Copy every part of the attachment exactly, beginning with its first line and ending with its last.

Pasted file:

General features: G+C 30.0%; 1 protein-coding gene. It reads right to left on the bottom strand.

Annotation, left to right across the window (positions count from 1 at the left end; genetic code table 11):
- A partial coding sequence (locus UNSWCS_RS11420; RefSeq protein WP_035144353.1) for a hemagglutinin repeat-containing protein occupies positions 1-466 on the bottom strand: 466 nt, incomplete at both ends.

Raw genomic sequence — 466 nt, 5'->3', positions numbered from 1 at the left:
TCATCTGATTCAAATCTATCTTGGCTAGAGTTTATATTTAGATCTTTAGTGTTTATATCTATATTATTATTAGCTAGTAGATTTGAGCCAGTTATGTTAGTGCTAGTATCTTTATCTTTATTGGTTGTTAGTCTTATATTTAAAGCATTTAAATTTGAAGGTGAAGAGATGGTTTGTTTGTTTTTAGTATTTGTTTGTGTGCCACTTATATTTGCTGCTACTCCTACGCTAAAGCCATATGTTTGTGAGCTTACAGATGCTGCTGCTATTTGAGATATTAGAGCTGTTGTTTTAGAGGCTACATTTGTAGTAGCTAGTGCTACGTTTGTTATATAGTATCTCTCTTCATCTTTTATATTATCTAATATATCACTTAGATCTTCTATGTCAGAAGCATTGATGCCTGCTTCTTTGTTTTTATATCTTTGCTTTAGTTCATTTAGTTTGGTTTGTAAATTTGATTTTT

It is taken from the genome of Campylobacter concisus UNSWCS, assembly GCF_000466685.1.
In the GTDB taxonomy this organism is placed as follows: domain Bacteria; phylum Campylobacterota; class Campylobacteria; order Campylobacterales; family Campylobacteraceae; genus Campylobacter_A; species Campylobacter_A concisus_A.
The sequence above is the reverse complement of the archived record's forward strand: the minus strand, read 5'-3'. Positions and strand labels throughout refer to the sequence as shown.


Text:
General features: G+C 30.0%; 1 protein-coding gene. It reads right to left on the bottom strand.

Annotation, left to right across the window (positions count from 1 at the left end; genetic code table 11):
- A partial coding sequence (locus UNSWCS_RS11420; RefSeq protein WP_035144353.1) for a hemagglutinin repeat-containing protein occupies positions 1-466 on the bottom strand: 466 nt, incomplete at both ends.

Raw genomic sequence — 466 nt, 5'->3', positions numbered from 1 at the left:
TCATCTGATTCAAATCTATCTTGGCTAGAGTTTATATTTAGATCTTTAGTGTTTATATCTATATTATTATTAGCTAGTAGATTTGAGCCAGTTATGTTAGTGCTAGTATCTTTATCTTTATTGGTTGTTAGTCTTATATTTAAAGCATTTAAATTTGAAGGTGAAGAGATGGTTTGTTTGTTTTTAGTATTTGTTTGTGTGCCACTTATATTTGCTGCTACTCCTACGCTAAAGCCATATGTTTGTGAGCTTACAGATGCTGCTGCTATTTGAGATATTAGAGCTGTTGTTTTAGAGGCTACATTTGTAGTAGCTAGTGCTACGTTTGTTATATAGTATCTCTCTTCATCTTTTATATTATCTAATATATCACTTAGATCTTCTATGTCAGAAGCATTGATGCCTGCTTCTTTGTTTTTATATCTTTGCTTTAGTTCATTTAGTTTGGTTTGTAAATTTGATTTTT

It is taken from the genome of Campylobacter concisus UNSWCS, assembly GCF_000466685.1.
In the GTDB taxonomy this organism is placed as follows: domain Bacteria; phylum Campylobacterota; class Campylobacteria; order Campylobacterales; family Campylobacteraceae; genus Campylobacter_A; species Campylobacter_A concisus_A.
The sequence above is the reverse complement of the archived record's forward strand: the minus strand, read 5'-3'. Positions and strand labels throughout refer to the sequence as shown.